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    Try it with the PP off...the bike design is such that adding compression damping tends to make it feel dead, IMO. With the PP off, the rear end will remain more active like the Sp. FSR design. I believe that the PP damping on my RP is too much in the #1 setting - I don't even think about 2 or 3 (this would be like lockout). I use PP for road riding to and from the trail. All other applications I leave it off.

    Are you running the same tires on both bikes? And how about the wheels/hubs? Could this be different causing you to notice drag out back? There's a lot of variables involved...
    Last edited by chad1433; 12-26-2006 at 07:20 AM.

  5. #5
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    Like Chad said, could be many things. I came off of a RacerX and I would consider my Epiphany to be an equal when it comes to lively/snappy acceleration. The bike should not feel sluggish at all if you have the shock set up right and are not spinning a big heavy tire. In addition to what Chad mentioned, I would also check the speed of your re-bound dampening. In my experience, if it's too slow and the shock pressure is a little low, the bike will feel very sluggish. Also, I rarely use the PP mode. The suspension design is efficient enough that I feel you don't really need it (at least for the places I ride). However, If I'm riding long stretches of pavement or smooth up-hills, I switch to the number 1 setting on the PP, but no more than that. Knowing what I know now about the Epi., I probably would have opted for the regular Float R.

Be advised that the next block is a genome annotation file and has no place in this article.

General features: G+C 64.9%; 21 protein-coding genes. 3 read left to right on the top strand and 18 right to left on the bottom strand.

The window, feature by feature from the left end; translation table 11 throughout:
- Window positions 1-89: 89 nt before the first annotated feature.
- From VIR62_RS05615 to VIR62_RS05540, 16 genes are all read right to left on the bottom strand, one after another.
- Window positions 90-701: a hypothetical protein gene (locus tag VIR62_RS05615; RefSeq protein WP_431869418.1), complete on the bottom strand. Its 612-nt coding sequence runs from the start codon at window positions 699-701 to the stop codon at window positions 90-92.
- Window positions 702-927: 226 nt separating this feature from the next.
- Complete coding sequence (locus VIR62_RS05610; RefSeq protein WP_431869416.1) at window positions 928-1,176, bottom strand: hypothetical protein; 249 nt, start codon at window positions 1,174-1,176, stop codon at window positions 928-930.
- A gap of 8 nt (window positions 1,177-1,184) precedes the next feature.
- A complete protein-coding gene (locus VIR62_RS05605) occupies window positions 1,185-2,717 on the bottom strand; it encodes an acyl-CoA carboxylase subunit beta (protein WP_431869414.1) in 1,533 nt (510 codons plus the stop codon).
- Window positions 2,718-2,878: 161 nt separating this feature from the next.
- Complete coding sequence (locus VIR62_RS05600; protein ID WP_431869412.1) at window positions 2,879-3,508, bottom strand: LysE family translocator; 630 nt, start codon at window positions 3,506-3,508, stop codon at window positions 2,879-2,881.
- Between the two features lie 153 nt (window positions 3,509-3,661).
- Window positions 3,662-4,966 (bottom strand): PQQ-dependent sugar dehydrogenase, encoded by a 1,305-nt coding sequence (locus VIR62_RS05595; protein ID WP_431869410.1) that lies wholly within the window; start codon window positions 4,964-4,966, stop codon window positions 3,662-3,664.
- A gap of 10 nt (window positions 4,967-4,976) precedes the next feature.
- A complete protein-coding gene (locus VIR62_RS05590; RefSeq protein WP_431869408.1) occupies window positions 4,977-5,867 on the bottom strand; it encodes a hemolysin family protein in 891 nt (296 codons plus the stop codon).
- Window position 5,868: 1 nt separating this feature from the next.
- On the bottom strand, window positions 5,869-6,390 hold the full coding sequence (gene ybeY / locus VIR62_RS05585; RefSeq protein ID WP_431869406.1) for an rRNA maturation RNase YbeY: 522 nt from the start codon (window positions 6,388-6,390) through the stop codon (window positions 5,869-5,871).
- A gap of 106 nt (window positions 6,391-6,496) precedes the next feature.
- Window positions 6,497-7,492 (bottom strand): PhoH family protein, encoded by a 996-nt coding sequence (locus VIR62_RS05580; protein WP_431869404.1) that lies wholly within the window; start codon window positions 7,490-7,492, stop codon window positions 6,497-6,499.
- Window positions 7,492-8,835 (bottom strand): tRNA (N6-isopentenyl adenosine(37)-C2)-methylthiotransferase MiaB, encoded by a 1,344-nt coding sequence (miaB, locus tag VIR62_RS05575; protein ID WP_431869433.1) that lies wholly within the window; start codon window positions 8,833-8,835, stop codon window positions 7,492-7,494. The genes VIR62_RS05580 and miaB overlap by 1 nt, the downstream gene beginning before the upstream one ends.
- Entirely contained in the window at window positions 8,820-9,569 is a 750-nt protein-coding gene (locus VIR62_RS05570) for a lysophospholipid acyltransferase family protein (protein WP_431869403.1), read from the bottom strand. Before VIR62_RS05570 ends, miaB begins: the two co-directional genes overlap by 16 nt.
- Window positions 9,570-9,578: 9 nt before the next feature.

My wife and son both ride Stumpy 100's and I can tell you, if the Epi is set up correctly, there is absoultley no comparison. Especially when it comes to climbing. Climbing imo, is the Epi's best attribute. It's mind blowing what the bike will do when the trail gets nasty and starts heading up-hill.

    I would keep tweaking with the shock and the cockpit until you find the correct setting. It took me 4-5 rides to get mine set up. In, fact I'm still doing minor tweaking to try and squeeze out every last bit of efficiency.

    Good luck

  6. #6
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    Quote Originally Posted by pachaven
    I just got my forth ride in three days on my new Epiphany and I have moved my saddle or stem or rotated my bar etc. etc. after every ride to try and dial it in. You should try the same and see what works for you. BTW I came off a MotoLite that has the Specialized rear end on it and my new Epi setting are no way near the same.
    bike
    This is a little OT, but I noticed you came off a Motolite. I've been on the fence lately
    about which would be a better climber, the Epi or Motolite. I think I like the Epi
    geometry a little better, but could you compare the difference in climbing feel of the 2 bikes ?
    I'm basically looking for an AM bike that I can do longish XC type climbs on without
    feeling too punished.

    As far as NE's ques., I would try a flatter stem, perhaps 0 rise.